The challenge of invasive mosquito vectors in the U.K. during 2016–2018: a summary of the surveillance and control of Aedes albopictus

A. G.C. Vaux, T. Dallimore, B. Cull, F. Schaffner, C. Strode, V. Pflüger, A. K. Murchie, I. Rea, Z. Newham, L. Mcginley, M. Catton, E. L. Gillingham, J. M. Medlock

Research output: Contribution to journalArticlepeer-review

7 Scopus citations

Abstract

Mosquito-borne diseases resulting from the expansion of two key vectors, Aedes aegypti and Aedes albopictus (Diptera: Culicidae), continue to challenge whole regions and continents around the globe. In recent years there have been human cases of disease associated with Chikungunya, dengue and Zika viruses. In Europe, the expansion of Ae. albopictus has resulted in local transmission of Chikungunya and dengue viruses. This paper considers the risk that Ae. aegypti and Ae. albopictus represent for the U.K. and details the results of mosquito surveillance activities. Surveillance was conducted at 34 points of entry, 12 sites serving vehicular traffic and two sites of used tyre importers. The most common native mosquito recorded was Culex pipiens s.l. (Diptera: Culicidae). The invasive mosquito Ae. albopictus was detected on three occasions in southern England (September 2016, July 2017 and July 2018) and subsequent control strategies were conducted. These latest surveillance results demonstrate ongoing incursions of Ae. albopictus into the U.K. via ground vehicular traffic, which can be expected to continue and increase as populations in nearby countries expand, particularly in France, which is the main source of ex-continental traffic.

Original languageEnglish (US)
Pages (from-to)443-452
Number of pages10
JournalMedical and Veterinary Entomology
Volume33
Issue number4
DOIs
StatePublished - Dec 1 2019
Externally publishedYes

Bibliographical note

Funding Information:
The authors would like to thank Howard Tolley, Microbiological Services, Public Health England (PHE), for conducting the scanning electron microscopy imaging, and Angeline Walker and Anita Turley, PHE Kent, for their support and commitment to responding to findings of Aedes albopictus in Kent. The authors gratefully acknowledge the following individuals for conducting mosquito sampling: Ivan Forsythe and Joe Larkin (Agri-Food and Biosciences Institute, Belfast) for operating the traps; Timothy McKillen [senior port health officer (PHO), Belfast Port]; Jonathan Guy (Department of Agriculture, Environmental and Rural Affairs Belfast Portal Inspection); Chris Sturgeon [Belfast Docks Royal Society for the Protection of Birds (RSPB) Reserve]; Jane Day (PHO, Bristol); Rowan Hughes [environmental health officer (EHO), Cardiff Airport]; Owain Williams (EHO, Cardiff Seaport); Nick Wellington and Kathryn Rogers (EHOs, Doncaster Airport); Jenny Allsop (EHO, Port of Dover); Carol Thorogood (PHO, Port of Falmouth); Laurence Jarrold (PHO, Port of Felixstowe); Iain Pocknell (PHO, Gatwick Airport); Brian Lawrie (EHO, Glasgow Prestwick Airport); Phil Park (EHO, Sharpness Docks, Gloucester); Bridget Saunders (PHO, Heathrow Airport); Andre Hunt (EHO, Heysham and Glasson Docks); Laurence Dettman (PHO, Hull and Goole Port); Martin Walker (PHO, Port of Ipswich); Joe Smyth and Glyn Cavell (PHOs, Liverpool Docks); Louis Franks (PHO, London Gateway); Phil Quinlan (EHO, Manchester Airport); Lynnette Crossley (PHO, Port of Manchester); Carwyn Thomas (EHO, Port of Milford Haven); Kimberley Rennick (PHO, Newport Port); Gill Morgan (PHO, Swansea and Port Talbot); David Jones (PHO, Portsmouth Port); Sue Verity (PHO, Port of Teeside); John Arthurs, (PHO, Stansted Airport); Chong-Him Ong (PHO, Port of Tilbury), and Steve Ireland (EHO, Weymouth and Portland). The authors declare no conflicts of interest.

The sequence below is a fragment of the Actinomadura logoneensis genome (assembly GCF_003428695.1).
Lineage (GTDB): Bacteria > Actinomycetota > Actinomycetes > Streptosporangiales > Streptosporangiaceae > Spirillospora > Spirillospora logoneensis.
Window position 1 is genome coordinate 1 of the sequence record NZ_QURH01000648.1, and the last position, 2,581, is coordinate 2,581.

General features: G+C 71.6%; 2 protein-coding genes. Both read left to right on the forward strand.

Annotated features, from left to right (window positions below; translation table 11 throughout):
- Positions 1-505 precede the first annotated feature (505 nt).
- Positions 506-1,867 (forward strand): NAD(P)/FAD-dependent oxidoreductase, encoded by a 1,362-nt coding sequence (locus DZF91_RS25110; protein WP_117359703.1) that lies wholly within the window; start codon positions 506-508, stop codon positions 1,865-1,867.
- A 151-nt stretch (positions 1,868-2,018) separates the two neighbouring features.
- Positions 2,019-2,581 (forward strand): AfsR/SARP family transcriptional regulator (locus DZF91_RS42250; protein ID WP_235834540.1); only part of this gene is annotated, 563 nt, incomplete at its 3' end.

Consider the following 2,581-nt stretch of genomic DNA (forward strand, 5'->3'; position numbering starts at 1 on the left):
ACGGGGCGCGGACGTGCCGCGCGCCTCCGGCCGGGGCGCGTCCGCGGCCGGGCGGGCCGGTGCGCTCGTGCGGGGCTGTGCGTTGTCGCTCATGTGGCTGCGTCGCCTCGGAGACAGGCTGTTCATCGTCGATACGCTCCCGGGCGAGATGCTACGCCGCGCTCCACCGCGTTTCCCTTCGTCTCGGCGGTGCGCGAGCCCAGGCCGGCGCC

Publisher Copyright:
© 2019 The Royal Entomological Society

Keywords

  • Aedes aegypti
  • Aedes albopictus
  • Aedes egg
  • MALDI-TOF
  • mosquito
  • mosquito control
  • mosquito surveillance

PubMed: MeSH publication types

  • Journal Article

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